India is also developing new medium- and short-range missiles—the nuclear-capable Agni-P with a range of 1,000 to 2,000 km and the conventional Pralay with similar characteristics. Experts suggest that abandoning the concept of dual-use missiles, capable of carrying both conventional and nuclear weapons, may help prevent misunderstandings during conflicts and prevent them from escalating into nuclear confrontations.

India’s maritime component consists of two Sukanya-class ships (Subhadra and Suvarna) and one SSBN (Nuclear-Powered Ballistic Missile Submarine), INS Arihant, capable of carrying up to 14 nuclear missiles. The ships can carry two Dhanush missiles (the naval variant of the Prithvi-III missile), capable of delivering 12-kiloton warheads over a distance of 400 km. The submarine can carry K-15 ballistic missiles (also known as B-05 and Sagarika) with a range of 700 km and a yield of 12 kilotons.

New Delhi plans to build a fleet including four to six SSBNs. Trials for the second such submarine, INS Arighat, took place in 2022, while the launch of the third, known as S4, in 2021 remains unclear. India is also developing the K-4, a two-stage ballistic missile with specifications similar to the Agni-III, intended for deployment on submarines. India is known to have conducted six tests of the K-4 by 2023.

The aerial component, consisting of fighter-bombers, is the first and primary striking force in India’s nuclear arsenal. India has three types of such aircraft, totaling 84 (in terms of those capable of nuclear deployment). The first is the multirole French Mirage 2000H fighter, developed in the 1970s, which Paris used in its nuclear role for 30 years until its retirement in 2018. India has had Mirage 2000Hs since 1985, with 32 currently in service. Delhi is currently modernizing them, with plans to purchase old aircraft from France to use their parts to extend the service life of its planes. The Mirage 2000H has a range of 1,850 km and can carry 12-kiloton bombs.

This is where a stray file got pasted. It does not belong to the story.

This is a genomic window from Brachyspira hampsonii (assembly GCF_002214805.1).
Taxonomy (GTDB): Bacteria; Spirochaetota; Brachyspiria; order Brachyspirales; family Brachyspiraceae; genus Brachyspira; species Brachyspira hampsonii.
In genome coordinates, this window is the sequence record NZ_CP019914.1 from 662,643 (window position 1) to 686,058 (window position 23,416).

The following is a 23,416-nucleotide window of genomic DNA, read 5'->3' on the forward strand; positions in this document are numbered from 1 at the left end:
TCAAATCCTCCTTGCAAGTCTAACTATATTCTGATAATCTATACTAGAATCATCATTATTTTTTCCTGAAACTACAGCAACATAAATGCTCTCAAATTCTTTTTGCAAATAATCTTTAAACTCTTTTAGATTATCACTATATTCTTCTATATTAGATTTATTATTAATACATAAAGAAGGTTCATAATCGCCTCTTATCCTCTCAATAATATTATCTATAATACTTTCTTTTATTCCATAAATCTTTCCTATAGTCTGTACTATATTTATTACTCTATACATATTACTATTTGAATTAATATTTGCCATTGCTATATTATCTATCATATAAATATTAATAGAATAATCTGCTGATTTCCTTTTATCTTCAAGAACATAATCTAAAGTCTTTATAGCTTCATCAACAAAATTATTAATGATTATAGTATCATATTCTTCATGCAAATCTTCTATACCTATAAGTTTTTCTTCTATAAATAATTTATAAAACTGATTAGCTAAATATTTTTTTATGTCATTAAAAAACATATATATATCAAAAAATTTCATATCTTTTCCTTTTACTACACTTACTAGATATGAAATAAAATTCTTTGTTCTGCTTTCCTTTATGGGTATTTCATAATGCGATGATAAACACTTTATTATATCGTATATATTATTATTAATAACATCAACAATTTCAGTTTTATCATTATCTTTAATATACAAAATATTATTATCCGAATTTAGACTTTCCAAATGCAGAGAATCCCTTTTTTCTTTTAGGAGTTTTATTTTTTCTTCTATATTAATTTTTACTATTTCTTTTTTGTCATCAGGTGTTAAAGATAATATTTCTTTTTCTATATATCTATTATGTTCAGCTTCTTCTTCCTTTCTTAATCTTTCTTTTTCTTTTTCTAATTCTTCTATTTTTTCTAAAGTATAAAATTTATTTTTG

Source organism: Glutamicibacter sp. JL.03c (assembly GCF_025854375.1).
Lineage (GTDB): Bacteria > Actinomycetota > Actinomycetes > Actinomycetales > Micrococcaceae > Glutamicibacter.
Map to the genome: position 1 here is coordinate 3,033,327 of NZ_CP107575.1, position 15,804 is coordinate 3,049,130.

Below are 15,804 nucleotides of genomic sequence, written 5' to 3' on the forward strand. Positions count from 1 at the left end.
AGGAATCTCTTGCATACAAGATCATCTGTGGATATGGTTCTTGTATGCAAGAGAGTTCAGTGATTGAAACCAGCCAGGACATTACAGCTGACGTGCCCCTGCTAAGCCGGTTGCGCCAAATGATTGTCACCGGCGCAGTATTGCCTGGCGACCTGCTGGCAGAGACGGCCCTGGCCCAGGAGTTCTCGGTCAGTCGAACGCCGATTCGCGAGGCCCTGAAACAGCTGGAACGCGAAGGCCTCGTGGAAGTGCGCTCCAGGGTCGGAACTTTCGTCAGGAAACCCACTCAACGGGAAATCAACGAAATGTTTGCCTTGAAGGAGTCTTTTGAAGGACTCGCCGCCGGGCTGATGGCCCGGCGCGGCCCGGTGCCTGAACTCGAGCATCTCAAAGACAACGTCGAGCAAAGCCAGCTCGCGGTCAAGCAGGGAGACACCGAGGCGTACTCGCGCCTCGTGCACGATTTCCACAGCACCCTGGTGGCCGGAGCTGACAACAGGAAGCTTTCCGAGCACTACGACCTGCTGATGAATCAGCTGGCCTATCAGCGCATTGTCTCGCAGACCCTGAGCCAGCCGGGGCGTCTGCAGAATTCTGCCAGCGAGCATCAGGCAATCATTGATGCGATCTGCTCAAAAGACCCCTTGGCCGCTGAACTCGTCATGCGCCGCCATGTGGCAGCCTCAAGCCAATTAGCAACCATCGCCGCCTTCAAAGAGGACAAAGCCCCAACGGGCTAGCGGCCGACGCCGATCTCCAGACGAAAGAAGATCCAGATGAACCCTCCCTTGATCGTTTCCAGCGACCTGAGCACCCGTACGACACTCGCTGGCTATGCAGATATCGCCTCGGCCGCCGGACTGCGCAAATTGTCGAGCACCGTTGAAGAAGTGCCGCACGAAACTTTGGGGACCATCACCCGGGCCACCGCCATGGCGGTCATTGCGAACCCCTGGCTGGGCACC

The second type is the British-French Jaguar IS fighter bomber, which has been in service in India since 1981. It has a range of 1,600 km and can deliver 12-kiloton bombs (one bomb per aircraft). India has 16 of these aircraft. Experts believe the retirement of these aircraft is imminent due to their obsolescence, and this process may already be in progress.

The third type of aircraft is the French multirole Rafale fighter, with a range of 2,000 km. In 2016, India and France agreed to deliver 36 of these aircraft. France uses them for nuclear missions, and India is likely to do the same. By 2022, France had delivered all 36 aircraft.

Pakistan’s Nuclear Weapons

Pakistan adheres to the concept of “credible minimum deterrence,” implying that the country needs nuclear weapons solely for defense and on a limited scale. However, Islamabad characterizes its nuclear doctrine as “full-spectrum deterrence.” It does not accept the concept of not using nuclear weapons first.

In May 2023, Khalid Kidwai, an advisor to Pakistan’s National Command Authority, spoke at the Institute of Strategic Studies in Islamabad and clarified what “full-spectrum deterrence” means.

Firstly, Pakistan possesses the entire spectrum of nuclear weapons—strategic, operational, and tactical. Its delivery systems cover the entire territory of its neighbor—there’s “no place to hide for Indian strategic assets.”

Secondly, Pakistan’s nuclear warheads have a wide range of yields, and their numbers can deter the “declared policy of massive retaliation” by the adversary. Thus, Pakistan’s “counter-value retaliation” can be as severe, if not more so.

Thirdly, Pakistan reserves the right to choose targets in “India’s target-rich environment,” despite Indian ballistic missile defense or Delhi’s possession of Russian S-400 systems.